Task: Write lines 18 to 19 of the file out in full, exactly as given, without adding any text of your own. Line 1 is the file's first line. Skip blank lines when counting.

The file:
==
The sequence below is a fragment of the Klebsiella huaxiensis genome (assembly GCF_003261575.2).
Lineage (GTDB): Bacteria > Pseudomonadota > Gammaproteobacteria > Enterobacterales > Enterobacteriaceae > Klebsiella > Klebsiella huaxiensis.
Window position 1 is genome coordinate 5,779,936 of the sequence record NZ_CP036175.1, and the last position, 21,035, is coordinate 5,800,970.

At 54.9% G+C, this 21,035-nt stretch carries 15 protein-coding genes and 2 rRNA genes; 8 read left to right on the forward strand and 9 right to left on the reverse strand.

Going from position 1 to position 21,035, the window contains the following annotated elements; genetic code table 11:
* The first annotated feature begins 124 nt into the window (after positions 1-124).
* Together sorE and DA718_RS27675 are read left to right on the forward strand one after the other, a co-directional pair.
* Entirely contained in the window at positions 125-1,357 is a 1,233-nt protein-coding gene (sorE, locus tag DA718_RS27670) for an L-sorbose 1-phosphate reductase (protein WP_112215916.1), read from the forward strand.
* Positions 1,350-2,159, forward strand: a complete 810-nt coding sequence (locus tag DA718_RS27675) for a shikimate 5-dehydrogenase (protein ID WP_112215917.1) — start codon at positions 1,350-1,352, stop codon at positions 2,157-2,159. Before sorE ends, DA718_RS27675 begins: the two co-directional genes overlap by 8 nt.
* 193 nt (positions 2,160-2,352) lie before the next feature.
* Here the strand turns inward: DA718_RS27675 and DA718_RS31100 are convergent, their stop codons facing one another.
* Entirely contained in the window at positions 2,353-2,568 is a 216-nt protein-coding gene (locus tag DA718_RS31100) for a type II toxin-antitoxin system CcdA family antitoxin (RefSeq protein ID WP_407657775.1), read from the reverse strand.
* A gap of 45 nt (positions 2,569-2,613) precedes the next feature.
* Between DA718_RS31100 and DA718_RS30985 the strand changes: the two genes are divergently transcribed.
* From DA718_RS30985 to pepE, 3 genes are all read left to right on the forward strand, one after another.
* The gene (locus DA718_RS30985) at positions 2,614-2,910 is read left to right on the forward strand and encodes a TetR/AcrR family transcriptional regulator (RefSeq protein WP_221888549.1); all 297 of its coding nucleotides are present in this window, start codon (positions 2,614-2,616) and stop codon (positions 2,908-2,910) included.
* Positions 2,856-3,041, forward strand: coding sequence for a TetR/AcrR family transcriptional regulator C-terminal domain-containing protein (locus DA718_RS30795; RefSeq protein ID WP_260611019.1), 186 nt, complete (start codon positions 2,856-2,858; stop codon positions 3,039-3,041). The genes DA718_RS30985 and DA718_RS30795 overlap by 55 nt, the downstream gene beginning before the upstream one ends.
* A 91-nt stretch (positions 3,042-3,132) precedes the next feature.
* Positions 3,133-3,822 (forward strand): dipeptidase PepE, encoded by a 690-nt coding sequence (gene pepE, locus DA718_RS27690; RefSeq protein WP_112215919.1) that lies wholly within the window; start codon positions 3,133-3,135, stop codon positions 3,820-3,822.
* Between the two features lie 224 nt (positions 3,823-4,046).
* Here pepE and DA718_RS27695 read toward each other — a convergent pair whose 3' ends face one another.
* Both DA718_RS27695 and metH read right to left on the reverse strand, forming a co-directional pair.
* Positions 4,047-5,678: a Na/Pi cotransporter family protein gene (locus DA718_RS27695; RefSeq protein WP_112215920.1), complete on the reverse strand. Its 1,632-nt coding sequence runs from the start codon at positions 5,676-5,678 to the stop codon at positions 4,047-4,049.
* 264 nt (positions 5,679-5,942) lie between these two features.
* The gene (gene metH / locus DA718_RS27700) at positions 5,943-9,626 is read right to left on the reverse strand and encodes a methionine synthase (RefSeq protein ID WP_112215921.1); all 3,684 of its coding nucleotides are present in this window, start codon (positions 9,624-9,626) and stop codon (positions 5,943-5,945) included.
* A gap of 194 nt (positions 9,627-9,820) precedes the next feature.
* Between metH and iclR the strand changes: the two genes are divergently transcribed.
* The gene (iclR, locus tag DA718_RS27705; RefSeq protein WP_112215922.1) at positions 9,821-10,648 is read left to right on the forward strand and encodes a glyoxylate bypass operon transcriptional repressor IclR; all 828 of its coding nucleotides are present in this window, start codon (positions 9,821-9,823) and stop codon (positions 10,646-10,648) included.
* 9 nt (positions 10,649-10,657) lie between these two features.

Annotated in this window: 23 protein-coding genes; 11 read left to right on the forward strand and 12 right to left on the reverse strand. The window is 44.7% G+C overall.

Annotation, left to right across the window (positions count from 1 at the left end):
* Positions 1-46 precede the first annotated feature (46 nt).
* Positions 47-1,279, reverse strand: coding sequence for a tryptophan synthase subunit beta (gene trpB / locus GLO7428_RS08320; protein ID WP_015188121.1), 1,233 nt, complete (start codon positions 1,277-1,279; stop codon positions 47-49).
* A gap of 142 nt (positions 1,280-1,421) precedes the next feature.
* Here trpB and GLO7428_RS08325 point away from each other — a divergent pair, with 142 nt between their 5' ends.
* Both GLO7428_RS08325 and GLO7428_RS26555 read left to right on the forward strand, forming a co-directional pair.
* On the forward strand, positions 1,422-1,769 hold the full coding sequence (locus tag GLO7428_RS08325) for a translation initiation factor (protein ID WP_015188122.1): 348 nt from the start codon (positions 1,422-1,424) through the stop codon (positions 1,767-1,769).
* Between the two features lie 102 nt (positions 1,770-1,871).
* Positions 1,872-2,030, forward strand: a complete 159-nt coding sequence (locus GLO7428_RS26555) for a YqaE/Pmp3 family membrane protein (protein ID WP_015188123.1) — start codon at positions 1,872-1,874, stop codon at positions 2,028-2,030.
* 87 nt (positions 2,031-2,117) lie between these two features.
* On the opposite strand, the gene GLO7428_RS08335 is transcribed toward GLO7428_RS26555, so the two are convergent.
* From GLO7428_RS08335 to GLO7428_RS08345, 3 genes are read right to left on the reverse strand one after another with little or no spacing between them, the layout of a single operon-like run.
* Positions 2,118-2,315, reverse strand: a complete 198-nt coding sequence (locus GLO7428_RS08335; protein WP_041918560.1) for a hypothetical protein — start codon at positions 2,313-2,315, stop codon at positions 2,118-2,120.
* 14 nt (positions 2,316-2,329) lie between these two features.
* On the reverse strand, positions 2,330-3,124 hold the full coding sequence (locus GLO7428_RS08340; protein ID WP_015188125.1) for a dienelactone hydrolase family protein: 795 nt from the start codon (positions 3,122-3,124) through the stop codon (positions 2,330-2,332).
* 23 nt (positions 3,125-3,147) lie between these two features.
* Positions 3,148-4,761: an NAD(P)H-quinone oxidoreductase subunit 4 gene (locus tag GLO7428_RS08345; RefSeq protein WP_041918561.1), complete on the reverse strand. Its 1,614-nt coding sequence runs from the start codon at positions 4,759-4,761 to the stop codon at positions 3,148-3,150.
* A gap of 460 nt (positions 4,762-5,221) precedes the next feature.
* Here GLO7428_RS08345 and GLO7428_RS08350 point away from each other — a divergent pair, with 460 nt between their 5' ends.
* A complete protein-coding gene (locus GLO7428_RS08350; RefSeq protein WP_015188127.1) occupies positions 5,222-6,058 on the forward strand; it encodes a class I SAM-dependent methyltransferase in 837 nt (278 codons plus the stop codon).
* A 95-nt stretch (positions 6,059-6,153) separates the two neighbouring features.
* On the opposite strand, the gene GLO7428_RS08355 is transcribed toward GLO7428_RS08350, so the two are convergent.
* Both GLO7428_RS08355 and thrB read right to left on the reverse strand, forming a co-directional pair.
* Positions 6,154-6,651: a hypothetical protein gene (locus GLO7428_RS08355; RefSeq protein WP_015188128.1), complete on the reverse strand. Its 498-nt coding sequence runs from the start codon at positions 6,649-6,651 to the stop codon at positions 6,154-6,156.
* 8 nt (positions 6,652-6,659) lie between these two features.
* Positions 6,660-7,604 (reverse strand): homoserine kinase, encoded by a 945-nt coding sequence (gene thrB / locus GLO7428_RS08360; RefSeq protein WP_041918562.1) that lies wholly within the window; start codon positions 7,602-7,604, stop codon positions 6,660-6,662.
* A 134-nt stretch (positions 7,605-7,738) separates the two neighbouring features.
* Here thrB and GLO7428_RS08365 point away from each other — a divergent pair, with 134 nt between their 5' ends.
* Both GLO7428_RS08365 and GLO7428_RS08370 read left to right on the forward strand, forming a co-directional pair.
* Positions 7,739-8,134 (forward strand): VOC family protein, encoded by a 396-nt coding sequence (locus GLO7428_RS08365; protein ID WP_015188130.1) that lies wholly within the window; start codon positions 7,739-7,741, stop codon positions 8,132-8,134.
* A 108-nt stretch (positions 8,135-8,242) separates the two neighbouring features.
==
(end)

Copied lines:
* A 91-nt stretch (positions 3,042-3,132) precedes the next feature.
* Positions 3,133-3,822 (forward strand): dipeptidase PepE, encoded by a 690-nt coding sequence (gene pepE, locus DA718_RS27690; RefSeq protein WP_112215919.1) that lies wholly within the window; start codon positions 3,133-3,135, stop codon positions 3,820-3,822.